SC yet to discuss Rappler’s petition to cover Malacanang – CJ Bersamin
Maris Federez • April 13, 2019 • 999
The Supreme Court can no longer deliberate on the petition of Rappler reporters for them to be allowed to cover news in Malacañang.
Chief Justice Lucas Bersamin said that the next en banc session of the Supreme Court justices is on May 3 and it is only then that they will be able to discuss on the said petition.
“Iyong pag-akyat namin sa Baguio natapos na namin iyong mga naka-schedule na kaso namin sa en banc but mahirap lamang na ipagpatuloy namin sa Abril ng Holy week at pagbibigyan namin ang mga miyembro ng Supreme Court na magnilay [We have already finished the cases scheduled in the en banc session in Baguio (City), we just cannot continue as next week is Holy Week. We have to give the members of the Supreme Court to reflect],” the Chief Justice said.
On Thursday, April 11, several Rappler reporters appealed before the Supreme Court to step in and stop Malacanang from barring them from covering the President and his activities.
Rappler said such prohibition is a violation of their press freedom. – Maris Federez
“As I earlier said in the press briefing this morning, those articles are reeking with malice and it’s libelous in nature because it tends to impute an act to discredit me in public and to tarnish my honor,” he said.
“In view of this, I’m filing a libel case against net Inquirer and Rappler for publishing these malicious articles,” he added.
Panelo also said they are already drafting the said complaints.
In a statement, Rappler said the complaint is merely a diversionary tactic.
Rappler also calls on Panelo to answer the questions about his possible conflicts of interest.—AAC
The Supreme Court of the Philippines has clarified that the order to release former Calauan, Laguna Mayor Antonio Sanchez from prison did not emanate from them.
Supreme Court spokesperson Atty. Bryan Keith Hosaka said the high court only issued its interpretation of Republic Act 10592 which increased the good conduct time allowance given to prisoners.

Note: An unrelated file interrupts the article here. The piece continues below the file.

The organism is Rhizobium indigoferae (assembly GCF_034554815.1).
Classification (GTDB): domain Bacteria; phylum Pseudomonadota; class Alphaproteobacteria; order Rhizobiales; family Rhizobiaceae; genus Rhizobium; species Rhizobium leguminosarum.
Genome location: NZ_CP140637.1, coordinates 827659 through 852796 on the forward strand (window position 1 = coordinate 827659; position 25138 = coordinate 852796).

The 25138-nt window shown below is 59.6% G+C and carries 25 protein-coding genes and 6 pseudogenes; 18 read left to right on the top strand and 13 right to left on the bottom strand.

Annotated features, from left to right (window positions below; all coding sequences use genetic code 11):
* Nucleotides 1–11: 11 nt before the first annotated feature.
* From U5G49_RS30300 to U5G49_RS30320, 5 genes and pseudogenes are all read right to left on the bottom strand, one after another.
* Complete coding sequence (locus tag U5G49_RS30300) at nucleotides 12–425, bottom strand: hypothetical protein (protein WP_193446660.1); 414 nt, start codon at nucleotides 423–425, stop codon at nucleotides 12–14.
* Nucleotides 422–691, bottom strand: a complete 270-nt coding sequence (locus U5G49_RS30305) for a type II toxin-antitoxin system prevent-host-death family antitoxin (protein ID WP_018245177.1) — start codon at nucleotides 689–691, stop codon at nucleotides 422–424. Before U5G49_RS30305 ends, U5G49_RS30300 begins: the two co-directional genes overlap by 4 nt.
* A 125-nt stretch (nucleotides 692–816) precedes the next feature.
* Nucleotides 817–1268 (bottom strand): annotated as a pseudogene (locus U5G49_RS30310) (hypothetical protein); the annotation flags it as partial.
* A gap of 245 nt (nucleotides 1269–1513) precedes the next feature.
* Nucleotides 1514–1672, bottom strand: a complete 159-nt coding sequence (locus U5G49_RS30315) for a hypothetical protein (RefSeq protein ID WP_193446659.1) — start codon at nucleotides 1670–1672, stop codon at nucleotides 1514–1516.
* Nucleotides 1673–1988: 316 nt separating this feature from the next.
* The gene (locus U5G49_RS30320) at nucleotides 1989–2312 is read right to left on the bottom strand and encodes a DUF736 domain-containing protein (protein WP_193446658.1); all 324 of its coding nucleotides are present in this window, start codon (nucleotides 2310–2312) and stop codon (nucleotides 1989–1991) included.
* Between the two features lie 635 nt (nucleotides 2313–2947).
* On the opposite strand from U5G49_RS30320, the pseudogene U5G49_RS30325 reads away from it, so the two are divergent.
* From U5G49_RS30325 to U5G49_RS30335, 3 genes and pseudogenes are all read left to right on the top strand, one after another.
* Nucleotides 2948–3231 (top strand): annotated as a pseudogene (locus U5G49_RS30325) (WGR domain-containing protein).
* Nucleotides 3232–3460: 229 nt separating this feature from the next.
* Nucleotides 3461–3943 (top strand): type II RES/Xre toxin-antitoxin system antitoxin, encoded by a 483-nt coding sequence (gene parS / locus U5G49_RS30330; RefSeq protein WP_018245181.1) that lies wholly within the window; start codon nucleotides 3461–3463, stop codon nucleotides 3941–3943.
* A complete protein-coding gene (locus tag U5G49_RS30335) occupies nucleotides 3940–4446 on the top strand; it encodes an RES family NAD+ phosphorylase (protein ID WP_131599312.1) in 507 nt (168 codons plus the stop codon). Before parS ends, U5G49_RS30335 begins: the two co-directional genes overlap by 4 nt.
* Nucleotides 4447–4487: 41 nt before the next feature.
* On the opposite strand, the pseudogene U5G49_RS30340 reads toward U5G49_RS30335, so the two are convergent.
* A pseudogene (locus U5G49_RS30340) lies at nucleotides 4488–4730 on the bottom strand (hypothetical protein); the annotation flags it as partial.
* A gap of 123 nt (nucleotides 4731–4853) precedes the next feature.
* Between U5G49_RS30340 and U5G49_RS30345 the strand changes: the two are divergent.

The high court ruled that the said law can be applied retroactively, which would include the case of the former mayor.
“First the Supreme Court did not order the release of Mayor Sanchez in its recent decision in the consolidated cases. Like all laws, the implementation and execution of RA10952 is left for the executive branch of government, again, the judiciary or the supreme court only interpreted RA10952 and ruled that it can be applied retroactively,” Hosaka said.
Justice Secretary Menardo Guevarra, meanwhile, said that they have asked the Bureau of Corrections (BuCor) to draft clearer guidelines as to who can benefit the credit time allowances to inmates.
Guevarra added that it will be very timely for Congress to scrutinize the implementation of the said law.
“We have requested the Bucor through Faeldon be very clear about the guidelines kasi mukhang di pa maayos na maayos ang mga guidelines diyan [because it seems that the guidelines are not yet clearly defined]. So, this is an opportunity for the Bucor to make clear mga [the] guidelines,” said Guevarra.
Meanwhile, a group of women on Friday staged a protest in front of the Department of Justice against the impending release of Mayor Sanchez who was convicted for a rape and murder of two UP Los Baños students.
Lisa Maza, leader of Gabriela Alliance of Women said, “Ito ay isang pagsalaula sa ating justice system. Malinaw po na marami din siyang paglabag na ginawa noong siya ay nasa kulungan kaya hindi siya karapat dapat na lumaya [This is a derision to our justice system. It is very clear that he had committed a lot of violations while serving time in prison that is why he doesn’t deserve to be set free].” (from the report of Nel Maribojoc) /mbmf
MANILA, Philippines – Chief Justice Lucas Bersamin called the United Nation Human Rights Council’s (UNHRC) adoption of a resolution to probe human rights situation in the country as ‘minority’ since only 18 countries voted for it.
Though his statement was brief, Bersamin said other countries have no reason to intervene with Philippine affairs especially its policies.
“Mukhang tama nga naman sina Secretary Panelo dahil minority resolution lang iyan. But you know, I am a member of the Judiciary and kailangan ipilit kong sabihin sa ngayon wala naman kami nakikitang dapat lamang na manghimasok ang taga ibang bansa,” the Chief Justice said in support of Presidential Spokesperson Salvador Panelo’s position on the matter.
(It seems Sec. Panelo was right because that’s only a minority resolution. But you know I am a member of the Judiciary and for now, I am compelled to speak. So far, I see no reason for other countries to meddle in our affairs.)
“Other than that, hindi na ko magsasalita (I won’t say anything more). I cannot be the architect of our foreign affairs,” he added.
The Palace previously called the resolution an insult to the Filipinos.
The Department of Foreign Affairs (DFA), however, clarified that the Philippines will not cut its ties with any member of the human rights body. — with reports from Mai Bermudez
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